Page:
The key operative precept of post-modernism is that all reality is a social construct. Since no institution or normative behavior stems from natural cause, and there is no objective, external reality, then all institutions and attitudes are just social constructs. They exist only through the agreement of the participants.
Nothing can be sacred, since sanctification comes from outside, by definition.
If nothing is sacred, and institutions have no more reality than a children's amorphous game of ball, they deduce that any construct can be reconstructed through willful choice.
Even if you accept the precept that there is no objective, external (let alone universal) value system, you can still see the fundamental fallacy in this thinking.
Anyone who has ever tried to bring change into a hidebound organization knows that social constructs are far harder to change than any physical or legal structure. You can reorganize units, bring locations together, shuffle management, or get rid of half of the people. Still, underlying social organization will re-emerge as long as there is any vestige of continuity.
Much of the heat energy in the ongoing culture war arises from this inertia. Those who are so tiresomely labelled as "liberal", "progressive", the "Left", the "Cultural Elite", etc. represent a large force of people aimed at deliberately reconstructing every institution in Western life. They have decided, based on their own feelings, bereft of natural or religious law, that any institution observed by men for more than one hundred years cannot be endured. They are organized around the post-modern paradigm--armed with Hayakawa and Chomsky--and don't accept that some hidebound Neanderthals will not welcome forceful re-education.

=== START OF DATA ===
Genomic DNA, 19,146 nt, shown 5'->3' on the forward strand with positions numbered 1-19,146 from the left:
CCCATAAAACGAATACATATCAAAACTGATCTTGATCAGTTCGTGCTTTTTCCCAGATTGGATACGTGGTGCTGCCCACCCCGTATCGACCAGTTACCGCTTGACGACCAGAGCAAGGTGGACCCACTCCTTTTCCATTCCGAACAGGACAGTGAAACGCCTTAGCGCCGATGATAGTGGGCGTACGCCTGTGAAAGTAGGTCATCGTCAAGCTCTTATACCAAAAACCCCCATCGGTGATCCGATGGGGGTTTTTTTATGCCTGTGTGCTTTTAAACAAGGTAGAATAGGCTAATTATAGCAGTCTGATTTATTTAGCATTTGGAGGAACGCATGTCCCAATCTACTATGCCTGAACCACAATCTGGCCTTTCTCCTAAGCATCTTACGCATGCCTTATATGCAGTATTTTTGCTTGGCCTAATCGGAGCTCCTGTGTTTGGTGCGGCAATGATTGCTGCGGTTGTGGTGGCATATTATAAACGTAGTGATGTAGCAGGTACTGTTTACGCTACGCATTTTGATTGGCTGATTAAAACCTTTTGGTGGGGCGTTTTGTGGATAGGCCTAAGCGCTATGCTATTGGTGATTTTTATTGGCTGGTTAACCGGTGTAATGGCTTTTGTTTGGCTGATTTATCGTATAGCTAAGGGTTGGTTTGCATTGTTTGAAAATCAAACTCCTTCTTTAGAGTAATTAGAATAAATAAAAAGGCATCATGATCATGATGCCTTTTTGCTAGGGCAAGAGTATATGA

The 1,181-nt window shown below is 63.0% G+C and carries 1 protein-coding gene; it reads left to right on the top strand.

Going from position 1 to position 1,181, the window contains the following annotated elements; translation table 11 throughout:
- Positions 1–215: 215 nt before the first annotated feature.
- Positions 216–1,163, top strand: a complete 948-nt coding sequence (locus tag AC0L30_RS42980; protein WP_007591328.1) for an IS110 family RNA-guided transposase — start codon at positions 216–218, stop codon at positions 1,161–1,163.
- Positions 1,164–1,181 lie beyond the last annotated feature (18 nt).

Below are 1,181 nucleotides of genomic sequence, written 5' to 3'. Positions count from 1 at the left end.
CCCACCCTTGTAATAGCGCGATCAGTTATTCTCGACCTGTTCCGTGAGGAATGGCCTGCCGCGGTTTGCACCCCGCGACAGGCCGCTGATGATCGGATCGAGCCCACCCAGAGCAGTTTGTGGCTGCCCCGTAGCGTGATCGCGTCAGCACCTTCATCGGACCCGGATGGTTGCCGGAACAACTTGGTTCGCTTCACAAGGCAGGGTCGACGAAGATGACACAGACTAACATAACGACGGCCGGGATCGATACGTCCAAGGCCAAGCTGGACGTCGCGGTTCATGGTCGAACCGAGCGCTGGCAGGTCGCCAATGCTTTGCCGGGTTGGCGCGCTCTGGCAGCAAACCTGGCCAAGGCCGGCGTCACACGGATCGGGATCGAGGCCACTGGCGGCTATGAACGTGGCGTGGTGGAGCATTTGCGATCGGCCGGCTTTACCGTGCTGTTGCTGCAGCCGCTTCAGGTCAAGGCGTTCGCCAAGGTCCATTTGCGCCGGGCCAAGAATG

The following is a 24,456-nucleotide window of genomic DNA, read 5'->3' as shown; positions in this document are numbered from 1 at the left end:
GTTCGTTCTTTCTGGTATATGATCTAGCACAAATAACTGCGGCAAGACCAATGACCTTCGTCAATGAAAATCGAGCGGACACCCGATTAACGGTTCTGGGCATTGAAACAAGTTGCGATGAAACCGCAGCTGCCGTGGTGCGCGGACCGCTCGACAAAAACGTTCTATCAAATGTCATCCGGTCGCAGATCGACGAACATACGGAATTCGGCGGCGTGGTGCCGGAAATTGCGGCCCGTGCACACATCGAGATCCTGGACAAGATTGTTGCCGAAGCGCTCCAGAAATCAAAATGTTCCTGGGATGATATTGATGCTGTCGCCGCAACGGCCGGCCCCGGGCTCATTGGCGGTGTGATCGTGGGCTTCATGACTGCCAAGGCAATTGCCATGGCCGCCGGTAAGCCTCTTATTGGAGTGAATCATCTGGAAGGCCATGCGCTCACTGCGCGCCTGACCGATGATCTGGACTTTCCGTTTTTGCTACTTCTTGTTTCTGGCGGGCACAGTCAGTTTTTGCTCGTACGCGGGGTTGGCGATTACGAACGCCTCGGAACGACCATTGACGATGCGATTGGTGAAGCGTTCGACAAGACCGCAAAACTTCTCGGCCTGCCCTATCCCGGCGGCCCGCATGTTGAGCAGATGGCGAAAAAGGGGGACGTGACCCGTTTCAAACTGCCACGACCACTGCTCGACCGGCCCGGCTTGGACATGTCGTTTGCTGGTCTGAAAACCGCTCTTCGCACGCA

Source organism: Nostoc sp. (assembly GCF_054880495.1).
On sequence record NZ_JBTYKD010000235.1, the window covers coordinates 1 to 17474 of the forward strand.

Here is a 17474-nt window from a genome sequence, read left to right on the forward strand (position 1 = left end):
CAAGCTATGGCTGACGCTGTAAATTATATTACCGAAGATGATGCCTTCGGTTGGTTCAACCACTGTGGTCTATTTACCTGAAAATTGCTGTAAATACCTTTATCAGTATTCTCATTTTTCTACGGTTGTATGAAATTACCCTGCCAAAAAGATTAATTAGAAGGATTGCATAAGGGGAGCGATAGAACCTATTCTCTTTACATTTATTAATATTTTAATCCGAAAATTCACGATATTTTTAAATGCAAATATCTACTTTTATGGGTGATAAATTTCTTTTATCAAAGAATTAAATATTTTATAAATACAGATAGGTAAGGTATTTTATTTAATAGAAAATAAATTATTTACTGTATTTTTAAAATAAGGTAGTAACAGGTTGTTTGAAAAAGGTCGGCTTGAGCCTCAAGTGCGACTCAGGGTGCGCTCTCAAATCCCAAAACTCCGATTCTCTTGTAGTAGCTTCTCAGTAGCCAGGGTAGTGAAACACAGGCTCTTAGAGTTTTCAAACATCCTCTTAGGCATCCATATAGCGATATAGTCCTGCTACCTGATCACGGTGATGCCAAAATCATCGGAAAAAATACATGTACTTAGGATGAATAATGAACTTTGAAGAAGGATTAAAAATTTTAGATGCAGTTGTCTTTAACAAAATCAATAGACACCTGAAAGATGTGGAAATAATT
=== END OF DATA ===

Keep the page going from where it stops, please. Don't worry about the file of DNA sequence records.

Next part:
I suppose that I follow a third way. I can agree that our institutions are social cosntructs. That does not mean that they can, or should be, tampered with lightly. The concept of "natural law" teaches that certain modes of behavior, certain morals, generate a more successful society. Our social institutions--like marriage--have undergone the same forces of competitive pressures and differential reproduction that drive neo-Darwinian evolution. That means the institutions we observe today--such as preserving the integrity of personal property--are the ones that worked.
There is an argument to be made that I'm advocating cultural imperialism. It could perhaps be seen that way, though such is not my intent. Rather, just as we should justifiably be wary of changing our own genetic code, we should be wary of making large changes to our social institutions. We do not know what will result. There are many paths down the mountain, but only one upward. Most random mutations result in death. Even well-planned changes have unintended, sometimes catastrophic, effects.